DENVER -- Had Chad Gaudin not gone on the disabled list last week, Barry Zito quite likely would have finished his final disappointing season with the Giants pitching in relief.
But the Giants had to return Zito, whose contract expires after this season, to their rotation, and the results have not been good. He lasted four innings Monday night and plunged the light-hitting Giants into a five-run hole from which there was no escape, even at Coors Field, where they lost, 6-1, to the Rockies.
Among the nine hits Zito allowed were a two-run homer by Todd Helton in the second, his ninth homer this season and 2,497th career hit, and a solo homer to Charlie Blackmon in the third. Zito allowed two runs in the fourth on a bloop single by pitcher Juan Nicasio when center fielder Gregor Blanco charged but didn't dive for the ball and on a fielder's choice when second baseman Marco Scutaro bobbled what could've been an inning-ending double-play ball.
"There was bad luck in there," Giants manager Bruce Bochy said. "He just left some pitches up, too, though. Couple curveballs [to Helton and Blackmon]. He was pretty good on the right-hand hitters. Lefties, he left a couple curveballs up that he paid for."
Zito (4-10) didn't see it that way. He said the curveballs Helton and Blackmon were more a matter of good hitting than poor execution.
"I felt I had pretty good command tonight," Zito said. "A few homers [on] decent pitches. Two base hits to right were on fairly good pitches. But other than that, a lot of bloops. It's been tough for me lately, obviously, but I felt I had good command tonight, felt like I was putting the ball where I wanted to. I got to take the positives."
There haven't been many of those for Zito lately. He has lost seven straight decisions, the third-longest losing streak of his career. He has allowed 14 home runs in his past 13 outings, including three of his first four relief appearances after Ryan Vogelsong came off the disabled list and replaced him in the rotation Aug. 2.
In Zito's past five starts dating back to July 14, he is 0-4 with an 11.21 ERA (22 earned runs, 17 2/3 innings).
While Zito's struggles continued, Juan Nicasio pitched six very good innings for the Rockies. He allowed four hits in six innings and tied his season high with nine strikeouts, one short of his career high set in 2011.
Before the game, Bochy said the biggest disappointment of the season "is the defense didn't show up every day." Sure enough, that was again the case in the fourth when Nicasio singled home a run with the bases loaded and one out as Blanco charged but could not hold Nicasio's short fly.
Had the ball been caught, it likely would have been an inning-ending double play. Instead, the Rockies added yet another run to make it 5-0 when Blackmon hit a hard potential double-play grounder to Scutaro that he dropped, giving Blackmon enough time to beat shortstop Brandon Crawford's throw to first.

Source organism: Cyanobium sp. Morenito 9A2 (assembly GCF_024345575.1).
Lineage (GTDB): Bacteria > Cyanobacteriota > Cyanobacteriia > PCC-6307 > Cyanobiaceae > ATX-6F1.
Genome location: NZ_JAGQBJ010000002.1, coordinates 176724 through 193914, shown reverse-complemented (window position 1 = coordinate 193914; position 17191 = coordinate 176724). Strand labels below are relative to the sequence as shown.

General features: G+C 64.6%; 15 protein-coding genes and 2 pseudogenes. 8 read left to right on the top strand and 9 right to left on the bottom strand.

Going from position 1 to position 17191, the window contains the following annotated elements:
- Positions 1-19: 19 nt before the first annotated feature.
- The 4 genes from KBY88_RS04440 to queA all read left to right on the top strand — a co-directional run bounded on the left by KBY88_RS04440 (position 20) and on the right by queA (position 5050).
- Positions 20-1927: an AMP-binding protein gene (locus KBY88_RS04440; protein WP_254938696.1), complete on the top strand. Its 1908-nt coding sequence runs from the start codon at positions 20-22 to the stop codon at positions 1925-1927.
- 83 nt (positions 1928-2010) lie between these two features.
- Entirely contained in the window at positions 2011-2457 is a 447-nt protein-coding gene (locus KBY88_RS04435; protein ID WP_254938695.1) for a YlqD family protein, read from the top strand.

Nicasio left the bases loaded in the first when he struck out Pablo Sandoval, and he got Buster Posey to ground into an inning-ending double play with runners on first and third in the third.
Nicasio hit two batters with pitches, including Brandon Belt to open the sixth, and Posey followed with a single. But Nicasio retired Hunter Pence and Sandoval on fly balls to center, Sandoval's sending Blackmon to the wall. Nicasio then struck out Crawford on his 95th and final pitch and 62nd strike.
"He's come a long way, minimizing damage," Rockies manager Walt Weiss said about his starter. "The big one was the sixth inning. We really wanted him to get through the sixth without having to go to the 'pen. Our guys were pretty taxed so we didn't want to go there that early, so that was big for Juan to get through that sixth inning."
Pence, who went 1-for-3 with an infield single and a strikeout against Nicasio, said, "He was sharp today. His fastball, he was locating it well, and it was just deceptive. It felt like it was getting on you really quick."
Zito's next start is scheduled for after the rosters expand Sept. 1. Asked whether he expected to remain in the rotation, Zito said, "I don't know what's going to happen, obviously. I just take command of the pitch when I get it, take advantage of the opportunity when I get it. Keep going out there making pitches. If I do that like I did tonight, I think it'll end on a good note."
And as for next year and where he might be pitching, Zito said, "I don't think about that stuff right now. I take one day at a time and really just try to come out here and give my best effort every opportunity. Tomorrow will take care of itself."
Jack Etkin is a contributor to MLB.com. This story was not subject to the approval of Major League Baseball or its clubs.